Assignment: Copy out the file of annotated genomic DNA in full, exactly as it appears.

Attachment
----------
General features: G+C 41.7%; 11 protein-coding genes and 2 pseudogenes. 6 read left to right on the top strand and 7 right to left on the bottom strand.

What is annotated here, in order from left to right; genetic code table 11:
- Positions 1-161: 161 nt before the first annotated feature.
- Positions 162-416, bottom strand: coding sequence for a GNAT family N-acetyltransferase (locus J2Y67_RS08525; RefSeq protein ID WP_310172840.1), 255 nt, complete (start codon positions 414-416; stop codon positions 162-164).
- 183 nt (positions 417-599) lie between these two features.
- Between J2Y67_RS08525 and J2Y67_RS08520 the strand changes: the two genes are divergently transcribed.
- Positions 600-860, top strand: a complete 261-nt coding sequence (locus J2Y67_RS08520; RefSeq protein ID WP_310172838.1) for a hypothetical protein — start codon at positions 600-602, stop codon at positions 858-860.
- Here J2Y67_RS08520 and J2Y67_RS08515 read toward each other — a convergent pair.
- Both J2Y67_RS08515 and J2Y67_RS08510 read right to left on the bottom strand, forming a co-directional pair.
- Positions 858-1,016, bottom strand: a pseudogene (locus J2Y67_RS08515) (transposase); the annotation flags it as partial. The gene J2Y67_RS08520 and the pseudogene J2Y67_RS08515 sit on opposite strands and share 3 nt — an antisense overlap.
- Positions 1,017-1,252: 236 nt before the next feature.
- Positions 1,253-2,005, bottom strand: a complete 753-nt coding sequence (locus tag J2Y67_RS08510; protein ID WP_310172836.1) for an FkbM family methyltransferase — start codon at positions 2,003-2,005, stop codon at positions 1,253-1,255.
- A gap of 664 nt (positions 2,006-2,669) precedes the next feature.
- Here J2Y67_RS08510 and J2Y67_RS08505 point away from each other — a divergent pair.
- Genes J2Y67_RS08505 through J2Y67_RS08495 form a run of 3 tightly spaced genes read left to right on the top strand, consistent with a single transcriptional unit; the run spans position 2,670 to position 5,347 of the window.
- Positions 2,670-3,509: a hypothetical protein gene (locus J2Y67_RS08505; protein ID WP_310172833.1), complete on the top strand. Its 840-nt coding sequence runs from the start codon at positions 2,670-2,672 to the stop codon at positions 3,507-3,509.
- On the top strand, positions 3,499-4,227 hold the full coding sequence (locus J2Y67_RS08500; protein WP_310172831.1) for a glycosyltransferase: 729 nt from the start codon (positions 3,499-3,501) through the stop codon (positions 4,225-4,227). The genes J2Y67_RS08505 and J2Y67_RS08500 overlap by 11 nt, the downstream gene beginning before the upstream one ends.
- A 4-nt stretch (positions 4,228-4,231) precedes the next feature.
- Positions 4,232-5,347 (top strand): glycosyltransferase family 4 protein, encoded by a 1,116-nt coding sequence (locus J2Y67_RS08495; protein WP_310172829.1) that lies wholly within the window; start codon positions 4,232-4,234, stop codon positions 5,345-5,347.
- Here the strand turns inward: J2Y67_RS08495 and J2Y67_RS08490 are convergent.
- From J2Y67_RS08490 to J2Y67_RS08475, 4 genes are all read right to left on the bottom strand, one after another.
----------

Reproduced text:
General features: G+C 41.7%; 11 protein-coding genes and 2 pseudogenes. 6 read left to right on the top strand and 7 right to left on the bottom strand.

What is annotated here, in order from left to right; genetic code table 11:
- Positions 1-161: 161 nt before the first annotated feature.
- Positions 162-416, bottom strand: coding sequence for a GNAT family N-acetyltransferase (locus J2Y67_RS08525; RefSeq protein ID WP_310172840.1), 255 nt, complete (start codon positions 414-416; stop codon positions 162-164).
- 183 nt (positions 417-599) lie between these two features.
- Between J2Y67_RS08525 and J2Y67_RS08520 the strand changes: the two genes are divergently transcribed.
- Positions 600-860, top strand: a complete 261-nt coding sequence (locus J2Y67_RS08520; RefSeq protein ID WP_310172838.1) for a hypothetical protein — start codon at positions 600-602, stop codon at positions 858-860.
- Here J2Y67_RS08520 and J2Y67_RS08515 read toward each other — a convergent pair.
- Both J2Y67_RS08515 and J2Y67_RS08510 read right to left on the bottom strand, forming a co-directional pair.
- Positions 858-1,016, bottom strand: a pseudogene (locus J2Y67_RS08515) (transposase); the annotation flags it as partial. The gene J2Y67_RS08520 and the pseudogene J2Y67_RS08515 sit on opposite strands and share 3 nt — an antisense overlap.
- Positions 1,017-1,252: 236 nt before the next feature.
- Positions 1,253-2,005, bottom strand: a complete 753-nt coding sequence (locus tag J2Y67_RS08510; protein ID WP_310172836.1) for an FkbM family methyltransferase — start codon at positions 2,003-2,005, stop codon at positions 1,253-1,255.
- A gap of 664 nt (positions 2,006-2,669) precedes the next feature.
- Here J2Y67_RS08510 and J2Y67_RS08505 point away from each other — a divergent pair.
- Genes J2Y67_RS08505 through J2Y67_RS08495 form a run of 3 tightly spaced genes read left to right on the top strand, consistent with a single transcriptional unit; the run spans position 2,670 to position 5,347 of the window.
- Positions 2,670-3,509: a hypothetical protein gene (locus J2Y67_RS08505; protein ID WP_310172833.1), complete on the top strand. Its 840-nt coding sequence runs from the start codon at positions 2,670-2,672 to the stop codon at positions 3,507-3,509.
- On the top strand, positions 3,499-4,227 hold the full coding sequence (locus J2Y67_RS08500; protein WP_310172831.1) for a glycosyltransferase: 729 nt from the start codon (positions 3,499-3,501) through the stop codon (positions 4,225-4,227). The genes J2Y67_RS08505 and J2Y67_RS08500 overlap by 11 nt, the downstream gene beginning before the upstream one ends.
- A 4-nt stretch (positions 4,228-4,231) precedes the next feature.
- Positions 4,232-5,347 (top strand): glycosyltransferase family 4 protein, encoded by a 1,116-nt coding sequence (locus J2Y67_RS08495; protein WP_310172829.1) that lies wholly within the window; start codon positions 4,232-4,234, stop codon positions 5,345-5,347.
- Here the strand turns inward: J2Y67_RS08495 and J2Y67_RS08490 are convergent.
- From J2Y67_RS08490 to J2Y67_RS08475, 4 genes are all read right to left on the bottom strand, one after another.